It's called a cell phone (gps inside). Your wireless provider already tracks your movement patterns to sell the data to advertisers.



NOCTech75
Premium
join:2009-06-29
Marietta, GA
Reviews:
·Comcast
reply to Telco

said by Telco:

Evidently, 3rd world nations and ourselves are left with a paranoia against law enforcement;

Yeah, paranoia... tell that to the folks at »www.innocenceproject.org/


WiseOldBear
De gustibus non est disputandum
Premium
join:2001-11-25
Phoenix, AZ

The End Draweth Nigh

Communicators of the world unite, we have nothing to lose but the chains of government snooping. Who shall rid us of these political poltroons?
--
My perception is REALITY


music4praise

join:2006-02-22
Big Rapids, MI
reply to Telco

Re: Wow, I can't see this being abused...

What advanced nations are you talking about? And what, specifically not generally, makes them advanced in this case?


Kamus

join:2011-01-27
El Paso, TX
reply to FFH

Re: Hello FBI, CIA NSA et al

said by FFH:

The retention law doesn't mean a warrant isn't needed to get the data.

That's very naive. Besides, what guarantees would you have it's the government tapping into that database anyway?
Not that it would make much of a difference. These days people have no problem letting the world know what color was the dump they just took on Facebook or Twitter. And once that is done it's recorded forever and ever.


ArrayList
netbus developer
Premium
join:2005-03-19
Brighton, MA
reply to pnh102

Re: Prove It

it's impossible to prove a negative.



nothing00

join:2001-06-10
Centereach, NY
reply to Telco

Re: Wow, I can't see this being abused...

I don't like your alternative. I'm happy to live in a world where I'm afraid of the evil deeds of criminals rather than the evil deeds of authorities.


Telco

join:2008-12-19
Reviews:
·Callcentric
reply to music4praise

said by music4praise:

What advanced nations are you talking about? And what, specifically not generally, makes them advanced in this case?

Western Europe, Scandinavian countries, Canada, Japan, Australia, New Zealand etc etc etc.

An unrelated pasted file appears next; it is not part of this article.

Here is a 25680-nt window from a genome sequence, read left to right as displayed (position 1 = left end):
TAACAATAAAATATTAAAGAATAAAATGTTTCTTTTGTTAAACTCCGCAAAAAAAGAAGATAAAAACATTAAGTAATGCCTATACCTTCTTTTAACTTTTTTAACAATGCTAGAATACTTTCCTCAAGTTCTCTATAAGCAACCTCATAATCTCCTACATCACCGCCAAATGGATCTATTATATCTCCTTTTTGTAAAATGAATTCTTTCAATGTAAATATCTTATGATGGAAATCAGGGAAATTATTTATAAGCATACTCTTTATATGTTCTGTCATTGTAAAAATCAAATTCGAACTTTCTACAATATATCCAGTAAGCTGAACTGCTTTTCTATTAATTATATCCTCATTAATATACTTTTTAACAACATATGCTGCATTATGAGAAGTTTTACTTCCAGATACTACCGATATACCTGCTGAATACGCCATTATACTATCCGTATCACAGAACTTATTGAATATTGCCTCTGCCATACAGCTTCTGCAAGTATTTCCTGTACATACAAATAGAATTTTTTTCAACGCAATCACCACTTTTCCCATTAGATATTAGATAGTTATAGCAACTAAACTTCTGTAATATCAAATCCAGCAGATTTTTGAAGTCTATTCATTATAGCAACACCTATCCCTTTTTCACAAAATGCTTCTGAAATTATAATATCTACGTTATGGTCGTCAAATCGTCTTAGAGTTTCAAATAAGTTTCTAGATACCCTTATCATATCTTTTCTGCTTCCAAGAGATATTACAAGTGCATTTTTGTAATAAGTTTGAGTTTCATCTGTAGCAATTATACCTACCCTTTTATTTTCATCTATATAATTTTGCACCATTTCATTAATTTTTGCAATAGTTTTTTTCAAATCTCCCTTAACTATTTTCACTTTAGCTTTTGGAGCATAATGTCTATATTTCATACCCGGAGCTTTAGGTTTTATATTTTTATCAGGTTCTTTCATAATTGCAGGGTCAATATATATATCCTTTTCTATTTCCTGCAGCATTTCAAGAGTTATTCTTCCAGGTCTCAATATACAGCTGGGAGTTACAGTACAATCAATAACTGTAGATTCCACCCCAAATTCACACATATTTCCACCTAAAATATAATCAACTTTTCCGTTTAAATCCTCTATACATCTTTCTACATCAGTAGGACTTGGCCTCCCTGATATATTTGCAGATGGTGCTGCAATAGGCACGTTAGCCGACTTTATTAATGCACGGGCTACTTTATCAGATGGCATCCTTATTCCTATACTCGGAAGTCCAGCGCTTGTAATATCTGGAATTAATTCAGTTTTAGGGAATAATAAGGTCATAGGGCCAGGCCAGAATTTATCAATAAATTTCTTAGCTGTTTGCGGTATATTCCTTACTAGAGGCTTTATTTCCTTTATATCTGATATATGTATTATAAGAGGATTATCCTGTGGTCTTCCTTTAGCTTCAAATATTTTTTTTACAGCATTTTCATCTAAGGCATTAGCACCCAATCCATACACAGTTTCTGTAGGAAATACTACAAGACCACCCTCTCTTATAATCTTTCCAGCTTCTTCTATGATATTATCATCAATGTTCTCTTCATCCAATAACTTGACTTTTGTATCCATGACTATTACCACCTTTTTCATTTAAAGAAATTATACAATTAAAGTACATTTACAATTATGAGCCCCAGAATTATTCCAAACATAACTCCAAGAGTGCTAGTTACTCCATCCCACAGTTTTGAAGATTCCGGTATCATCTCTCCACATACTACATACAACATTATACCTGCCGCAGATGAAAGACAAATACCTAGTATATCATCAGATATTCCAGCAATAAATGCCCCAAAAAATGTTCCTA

Their quality of life, modern infrastructure, low crime rates, robust economies, low rates of poverty and so forth make them advanced.


Telco

join:2008-12-19
Reviews:
·Callcentric
reply to NOCTech75

said by NOCTech75:

Yeah, paranoia... tell that to the folks at »www.innocenceproject.org/

For starters, 96% of those cases on the site occurred prior to the 00's. Forensics have improved rapidly since then, but of course is still not perfect. Really life isn't CSI after all.

Not to mention, if you weigh up the number of cases that go unsolved versus those committed wrongly, it's probably in the 0.000X%.

Look at all of the homicides that go unsolved every single year. Now compare them to advanced cities like London, where Cameras line the streets. London has more people living in a higher density (more chance of crime), than almost every single American city combined. Yet, their homicide rate per capita is a fraction of Chicago.

I remember seeing a guy beaten and robbed during the protests in London. The cameras recorded the incident and the dirt-bag was caught and he was charged.

No chance in hell would he have been caught in most of our dilapidated cities, as there isn't the means there to find and convict them. It's why gangs and organized crime are so rampant, in every single one of our cities.

clone

join:2000-12-11
Portage, IN
Reviews:
·T-Mobile US

1 recommendation

reply to Telco

So, let me get this straight, these countries are more "advanced" than the United States because they have allowed the police state in?

*chuckles at your naivete*

I'd rather have liberty in a hellhole than a utopian police state, thank you very much.

Expand your moderator at work

clone

join:2000-12-11
Portage, IN
Reviews:
·T-Mobile US
reply to FFH

Re: Hello FBI, CIA NSA et al

Anyone who defends this law while supporting the "Defunding of the Federal Bureaucracy" is a hypocrite.

If I've done something wrong, get a warrant, then you can monitor me. No going on fishing expeditions with the last two years of my data, though. If you don't see how that's rife for abuse you are blind.

Expand your moderator at work